George Graham, the Spanish Flu, and Now

I’ve been thinking a lot of my grandfather, George Patterson Graham. He was born in 1898 in New Glasgow, N.S., and was 17 when he was shipped to France to fight in WWI.

3 soldiers in WWI dress on leave in Paris

(That’s George on the right)

My paternal grandmother was my grandfather’s second wife; his first died of kidney failure in 1930. Most people ask “don’t you mean your grandfather was in WWII?” (my maternal grandfather was in the US Navy in WWII). No, it’s just that George was older when he had his second family. Because of his age, his life provides, for me, an amazing window into the early 20th century, and the privations that he went through.

My dad and sister collected his letters home from WWI, and they paint an amazing picture of that period of his life. He enlisted in 1916, and was sent to Ottawa for training. In Ottawa one of the first things he had to do was fight the fire at the Canadian Parliament buildings.

From there, he shipped off to France, where was a sapper attached to an artillery unit. The letters are censored, both by George and the Army, so it’s difficult to place where exactly he was in the war. We know that the entire Canadian Corps was at Vimy Ridge in 1917, and George’s letters obliquely refer to this.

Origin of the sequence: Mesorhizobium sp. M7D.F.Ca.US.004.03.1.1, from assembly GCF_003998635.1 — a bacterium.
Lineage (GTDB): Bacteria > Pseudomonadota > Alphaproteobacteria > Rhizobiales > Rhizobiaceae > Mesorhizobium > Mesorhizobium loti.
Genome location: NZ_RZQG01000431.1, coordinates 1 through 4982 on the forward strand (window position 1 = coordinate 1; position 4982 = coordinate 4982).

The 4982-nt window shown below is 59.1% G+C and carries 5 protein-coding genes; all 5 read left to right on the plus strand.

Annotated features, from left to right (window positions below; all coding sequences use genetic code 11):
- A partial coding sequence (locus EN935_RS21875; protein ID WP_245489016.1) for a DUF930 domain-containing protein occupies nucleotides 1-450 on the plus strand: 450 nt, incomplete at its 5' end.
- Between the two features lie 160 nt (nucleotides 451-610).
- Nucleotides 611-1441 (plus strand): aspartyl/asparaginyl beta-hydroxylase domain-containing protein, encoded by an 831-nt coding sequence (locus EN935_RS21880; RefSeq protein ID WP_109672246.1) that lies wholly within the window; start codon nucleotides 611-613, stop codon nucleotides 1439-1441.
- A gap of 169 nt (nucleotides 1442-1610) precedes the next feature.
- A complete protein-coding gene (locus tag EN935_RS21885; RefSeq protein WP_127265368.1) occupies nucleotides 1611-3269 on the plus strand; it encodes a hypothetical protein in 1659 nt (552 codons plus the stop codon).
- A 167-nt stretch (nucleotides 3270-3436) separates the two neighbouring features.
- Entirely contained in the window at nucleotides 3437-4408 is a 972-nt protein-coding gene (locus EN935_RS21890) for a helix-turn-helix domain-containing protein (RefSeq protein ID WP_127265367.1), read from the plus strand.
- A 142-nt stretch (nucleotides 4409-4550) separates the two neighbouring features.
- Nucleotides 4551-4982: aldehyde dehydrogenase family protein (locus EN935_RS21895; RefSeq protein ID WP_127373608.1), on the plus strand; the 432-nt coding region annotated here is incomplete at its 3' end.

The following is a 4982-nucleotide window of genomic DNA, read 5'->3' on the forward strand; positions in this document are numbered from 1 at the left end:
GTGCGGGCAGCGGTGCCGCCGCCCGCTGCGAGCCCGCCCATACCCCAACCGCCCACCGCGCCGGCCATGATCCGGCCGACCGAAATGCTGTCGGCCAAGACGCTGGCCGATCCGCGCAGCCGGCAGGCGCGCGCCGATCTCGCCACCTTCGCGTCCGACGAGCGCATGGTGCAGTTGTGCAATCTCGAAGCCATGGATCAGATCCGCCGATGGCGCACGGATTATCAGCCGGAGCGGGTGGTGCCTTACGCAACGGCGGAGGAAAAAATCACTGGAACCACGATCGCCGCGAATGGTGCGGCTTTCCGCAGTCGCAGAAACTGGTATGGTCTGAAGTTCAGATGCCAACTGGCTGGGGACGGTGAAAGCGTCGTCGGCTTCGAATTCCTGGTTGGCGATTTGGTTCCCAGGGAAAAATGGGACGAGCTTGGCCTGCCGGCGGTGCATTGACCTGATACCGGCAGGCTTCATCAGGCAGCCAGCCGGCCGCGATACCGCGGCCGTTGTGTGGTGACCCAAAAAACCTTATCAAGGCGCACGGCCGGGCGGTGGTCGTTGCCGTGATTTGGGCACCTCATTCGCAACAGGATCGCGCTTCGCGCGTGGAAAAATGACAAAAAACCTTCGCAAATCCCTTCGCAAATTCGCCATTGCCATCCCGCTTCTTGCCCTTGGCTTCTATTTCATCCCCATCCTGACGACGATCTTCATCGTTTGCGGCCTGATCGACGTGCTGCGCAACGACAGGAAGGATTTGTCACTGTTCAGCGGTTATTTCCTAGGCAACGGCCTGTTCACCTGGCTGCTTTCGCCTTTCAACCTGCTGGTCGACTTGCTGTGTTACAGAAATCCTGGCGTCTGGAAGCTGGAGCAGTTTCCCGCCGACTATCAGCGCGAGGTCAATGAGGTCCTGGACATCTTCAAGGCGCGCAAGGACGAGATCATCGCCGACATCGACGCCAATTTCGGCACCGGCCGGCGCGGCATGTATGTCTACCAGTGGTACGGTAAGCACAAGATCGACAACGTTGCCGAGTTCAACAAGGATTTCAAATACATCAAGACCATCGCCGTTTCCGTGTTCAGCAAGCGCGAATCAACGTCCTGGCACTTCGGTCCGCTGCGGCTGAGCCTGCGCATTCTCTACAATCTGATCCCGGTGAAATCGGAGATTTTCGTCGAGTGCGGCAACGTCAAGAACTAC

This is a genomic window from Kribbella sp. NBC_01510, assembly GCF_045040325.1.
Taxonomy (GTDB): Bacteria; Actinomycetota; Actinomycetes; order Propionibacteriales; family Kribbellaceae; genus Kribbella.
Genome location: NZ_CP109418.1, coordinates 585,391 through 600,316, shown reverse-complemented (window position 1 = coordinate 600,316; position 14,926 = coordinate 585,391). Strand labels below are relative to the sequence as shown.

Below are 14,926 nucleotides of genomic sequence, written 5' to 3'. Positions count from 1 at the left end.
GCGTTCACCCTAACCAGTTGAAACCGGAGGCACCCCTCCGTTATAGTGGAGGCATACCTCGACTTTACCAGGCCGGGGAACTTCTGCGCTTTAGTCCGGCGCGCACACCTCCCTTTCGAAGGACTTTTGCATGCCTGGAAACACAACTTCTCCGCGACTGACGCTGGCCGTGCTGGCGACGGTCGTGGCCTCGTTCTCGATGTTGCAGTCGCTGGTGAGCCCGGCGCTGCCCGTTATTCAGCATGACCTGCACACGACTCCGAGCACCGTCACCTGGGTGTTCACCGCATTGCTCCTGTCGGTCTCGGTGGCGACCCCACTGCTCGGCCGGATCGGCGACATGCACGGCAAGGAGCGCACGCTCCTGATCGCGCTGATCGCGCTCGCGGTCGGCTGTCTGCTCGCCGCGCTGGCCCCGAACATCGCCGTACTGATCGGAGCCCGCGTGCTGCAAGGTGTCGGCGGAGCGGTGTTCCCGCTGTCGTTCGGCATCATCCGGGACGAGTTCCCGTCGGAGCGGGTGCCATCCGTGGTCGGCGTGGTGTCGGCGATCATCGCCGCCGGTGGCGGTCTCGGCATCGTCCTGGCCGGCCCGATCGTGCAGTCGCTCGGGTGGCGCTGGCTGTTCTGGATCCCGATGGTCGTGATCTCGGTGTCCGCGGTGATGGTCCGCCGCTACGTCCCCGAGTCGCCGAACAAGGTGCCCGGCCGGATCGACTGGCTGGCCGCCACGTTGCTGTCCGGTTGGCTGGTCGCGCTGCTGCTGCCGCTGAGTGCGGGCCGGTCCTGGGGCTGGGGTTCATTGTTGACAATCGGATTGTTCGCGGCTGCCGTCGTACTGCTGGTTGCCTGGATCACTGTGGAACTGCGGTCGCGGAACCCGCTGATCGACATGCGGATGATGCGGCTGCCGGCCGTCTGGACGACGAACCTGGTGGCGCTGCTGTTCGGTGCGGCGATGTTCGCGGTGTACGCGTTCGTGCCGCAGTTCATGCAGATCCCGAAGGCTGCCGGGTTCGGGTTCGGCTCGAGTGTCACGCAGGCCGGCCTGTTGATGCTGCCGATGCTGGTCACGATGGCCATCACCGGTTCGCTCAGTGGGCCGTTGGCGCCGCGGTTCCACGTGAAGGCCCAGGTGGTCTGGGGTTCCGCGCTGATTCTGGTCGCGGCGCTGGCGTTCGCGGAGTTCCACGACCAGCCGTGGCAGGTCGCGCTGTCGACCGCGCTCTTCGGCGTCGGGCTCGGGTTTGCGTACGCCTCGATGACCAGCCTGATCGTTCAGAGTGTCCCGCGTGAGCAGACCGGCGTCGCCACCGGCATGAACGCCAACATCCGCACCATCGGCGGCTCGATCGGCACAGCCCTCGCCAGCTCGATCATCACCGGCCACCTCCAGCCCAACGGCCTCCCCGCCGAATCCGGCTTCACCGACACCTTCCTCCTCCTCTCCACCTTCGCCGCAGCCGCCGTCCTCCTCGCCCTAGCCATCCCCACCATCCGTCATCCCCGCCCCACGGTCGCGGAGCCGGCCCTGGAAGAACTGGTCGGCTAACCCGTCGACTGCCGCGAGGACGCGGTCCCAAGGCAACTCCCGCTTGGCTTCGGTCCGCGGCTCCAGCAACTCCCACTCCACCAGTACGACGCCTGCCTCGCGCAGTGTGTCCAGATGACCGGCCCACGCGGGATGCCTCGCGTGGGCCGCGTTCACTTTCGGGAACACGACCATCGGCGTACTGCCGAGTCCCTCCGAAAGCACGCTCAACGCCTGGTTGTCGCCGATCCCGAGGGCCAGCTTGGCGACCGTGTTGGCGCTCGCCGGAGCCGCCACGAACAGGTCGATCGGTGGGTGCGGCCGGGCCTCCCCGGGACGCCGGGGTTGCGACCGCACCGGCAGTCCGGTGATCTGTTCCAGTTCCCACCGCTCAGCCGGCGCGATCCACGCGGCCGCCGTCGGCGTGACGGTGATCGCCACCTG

After 20 months in the field, George was granted a leave back to England, where he caught Spanish Flu. His description of the flu is not one of difficulty or a near-death experience. My grandfather viewed it as a blessing; the armistice was signed while he was convalescing, meaning he missed some of the most brutal fighting of the war. George’s view was one of luck – he survived both 20 months of WWI and also what would be the deadliest outbreak of 100 years.

I think a lot of what happened then, and then also what he did when he came home. He went to war at 17, survived, then survived the flu, lost his first wife during the Great Depression, remarried, had his second set of children during WWII (my dad was born in 1943), lost his second wife, and eventually succumbed to ALS before I was born.

My dad keeps saying his generation had it easy, or at least he and my mom did. They grew up in the 50s and 60s, got jobs, had a family. Maybe the 70s and 80s were rough economically, but they muddled through. My dad keeps saying my sister and I have it worse. We’ve had terrorist attacks and two economic breaks in the last 20 years.

But I keep coming back to George. Maybe it’s was the fashion of the time to just suppress your feelings and have that stiff upper lip. But I think of how he lived, and my dad and uncles and my cousins, and all the good that he brought into this world by just getting through.

I’m in a fortunate place to “just get through” this pandemic. My sister is just getting through in a small apartment in Brooklyn with two kids. But I do feel we’re lucky. I just have to keep asking what would George do?